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From the staff of the Tampa Bay Times

Sen. Bill Nelson says Obama must reorganize oil spill response effort



President Barack Obama needs to restructure the federal government's response to the massive Gulf of Mexico oil spill, said Sen. Bill Nelson Friday during a press conference in St. Petersburg.

"This command structure is not working and they are going to have to change it," Nelson said. "The President is not being well served now by the existing command structure because it is breaking down. There is no one person in charge. Everybody says Admiral Allen is in charge, but BP is in charge of all the claims and so you have a system that is irritating people all up and down the coast." 

BP should answer to the federal government instead of the government deferring to BP, he said.

Obama needs to create a "military chain of command type structure with somebody at the top that is responsible," Nelson said.

Nelson stopped short of directly criticizing Obama.

"The president has done everything he can do and unfortunately he was in the vulnerable position that BP is the only one that has the technology to try to cut off the well," Nelson said. "We better make sure that never happens again."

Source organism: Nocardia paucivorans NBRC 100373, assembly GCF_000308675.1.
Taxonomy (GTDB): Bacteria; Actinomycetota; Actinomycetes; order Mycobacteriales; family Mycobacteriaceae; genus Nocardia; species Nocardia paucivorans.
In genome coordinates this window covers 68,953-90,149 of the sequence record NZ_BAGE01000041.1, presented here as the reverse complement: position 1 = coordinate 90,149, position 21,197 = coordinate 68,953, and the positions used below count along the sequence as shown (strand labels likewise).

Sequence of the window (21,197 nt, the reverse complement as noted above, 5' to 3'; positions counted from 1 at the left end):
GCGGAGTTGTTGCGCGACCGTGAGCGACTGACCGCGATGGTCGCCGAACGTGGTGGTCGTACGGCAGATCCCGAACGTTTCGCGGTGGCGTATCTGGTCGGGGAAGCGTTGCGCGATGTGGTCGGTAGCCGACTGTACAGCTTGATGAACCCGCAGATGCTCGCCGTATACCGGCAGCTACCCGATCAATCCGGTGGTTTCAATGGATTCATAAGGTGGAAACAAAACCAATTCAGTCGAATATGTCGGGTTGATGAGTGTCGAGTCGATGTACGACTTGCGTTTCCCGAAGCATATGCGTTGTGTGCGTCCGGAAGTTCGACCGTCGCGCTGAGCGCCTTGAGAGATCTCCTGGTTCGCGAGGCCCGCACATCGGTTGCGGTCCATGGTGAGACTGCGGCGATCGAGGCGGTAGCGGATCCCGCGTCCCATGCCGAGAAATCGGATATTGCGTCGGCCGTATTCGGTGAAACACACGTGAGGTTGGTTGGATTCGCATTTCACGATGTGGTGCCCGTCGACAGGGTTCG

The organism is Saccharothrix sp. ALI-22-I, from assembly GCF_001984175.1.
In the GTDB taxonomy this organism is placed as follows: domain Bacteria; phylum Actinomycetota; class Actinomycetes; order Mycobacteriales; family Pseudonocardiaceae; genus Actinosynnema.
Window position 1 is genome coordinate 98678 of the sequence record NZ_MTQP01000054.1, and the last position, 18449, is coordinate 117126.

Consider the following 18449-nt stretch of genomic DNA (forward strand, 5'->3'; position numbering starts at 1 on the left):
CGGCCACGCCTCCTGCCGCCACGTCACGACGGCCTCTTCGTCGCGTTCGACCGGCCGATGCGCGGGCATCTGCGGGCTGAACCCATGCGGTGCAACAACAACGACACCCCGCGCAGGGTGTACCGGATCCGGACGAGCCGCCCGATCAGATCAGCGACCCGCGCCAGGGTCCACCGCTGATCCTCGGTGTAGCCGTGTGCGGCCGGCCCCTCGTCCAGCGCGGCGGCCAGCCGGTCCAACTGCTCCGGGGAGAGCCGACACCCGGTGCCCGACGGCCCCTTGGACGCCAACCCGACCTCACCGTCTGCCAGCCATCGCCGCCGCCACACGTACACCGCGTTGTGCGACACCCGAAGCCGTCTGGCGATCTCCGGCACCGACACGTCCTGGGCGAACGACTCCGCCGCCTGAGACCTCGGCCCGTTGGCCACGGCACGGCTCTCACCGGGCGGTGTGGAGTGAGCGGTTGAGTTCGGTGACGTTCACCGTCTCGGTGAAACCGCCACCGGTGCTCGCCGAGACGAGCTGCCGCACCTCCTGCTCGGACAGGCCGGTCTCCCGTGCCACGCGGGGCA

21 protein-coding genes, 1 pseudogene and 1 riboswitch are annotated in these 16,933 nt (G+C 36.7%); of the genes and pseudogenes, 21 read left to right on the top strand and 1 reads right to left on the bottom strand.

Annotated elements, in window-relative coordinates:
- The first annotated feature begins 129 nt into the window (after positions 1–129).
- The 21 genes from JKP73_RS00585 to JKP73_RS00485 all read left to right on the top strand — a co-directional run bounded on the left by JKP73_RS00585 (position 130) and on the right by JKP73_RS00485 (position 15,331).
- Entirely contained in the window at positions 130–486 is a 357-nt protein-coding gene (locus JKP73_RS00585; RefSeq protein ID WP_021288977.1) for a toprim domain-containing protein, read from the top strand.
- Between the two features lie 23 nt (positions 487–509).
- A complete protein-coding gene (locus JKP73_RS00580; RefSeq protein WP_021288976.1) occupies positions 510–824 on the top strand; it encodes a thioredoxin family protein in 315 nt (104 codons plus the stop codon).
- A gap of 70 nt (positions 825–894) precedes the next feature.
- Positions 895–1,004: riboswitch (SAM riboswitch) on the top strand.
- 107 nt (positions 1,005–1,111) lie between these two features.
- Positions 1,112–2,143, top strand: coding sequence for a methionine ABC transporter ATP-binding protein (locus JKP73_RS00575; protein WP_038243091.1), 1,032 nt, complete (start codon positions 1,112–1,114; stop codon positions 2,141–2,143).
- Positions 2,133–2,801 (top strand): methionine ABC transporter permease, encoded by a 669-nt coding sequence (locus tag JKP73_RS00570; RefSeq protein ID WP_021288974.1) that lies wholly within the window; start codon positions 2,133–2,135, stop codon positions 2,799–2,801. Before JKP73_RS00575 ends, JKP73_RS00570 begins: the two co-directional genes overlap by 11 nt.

He also criticized oil giant BP and the Department of Homeland Security for restricting the media's access to the oil spill.

"The only way we are going to solve this problem is we are going to have get everything up on the table, be upfront and transparent," Nelson said.

Nelson said he supports oil drilling in the Gulf of Mexico when it is properly regulated.

"You can't shut off this production. We have to have that oil until we change from a petroleum-based energy economy," he said.

Nelson was at the University of South Florida St. Petersburg to support an ongoing call for BP to give $100 million to be split between 21 state schools and marine science organizations toward research. The money would be used to study where the oil is going and how it behaves in the water and on the seabed.

BP already promised to contribute $500 million toward research. Florida leaders want their share immediately.

[Last modified: Thursday, September 9, 2010 10:42am]


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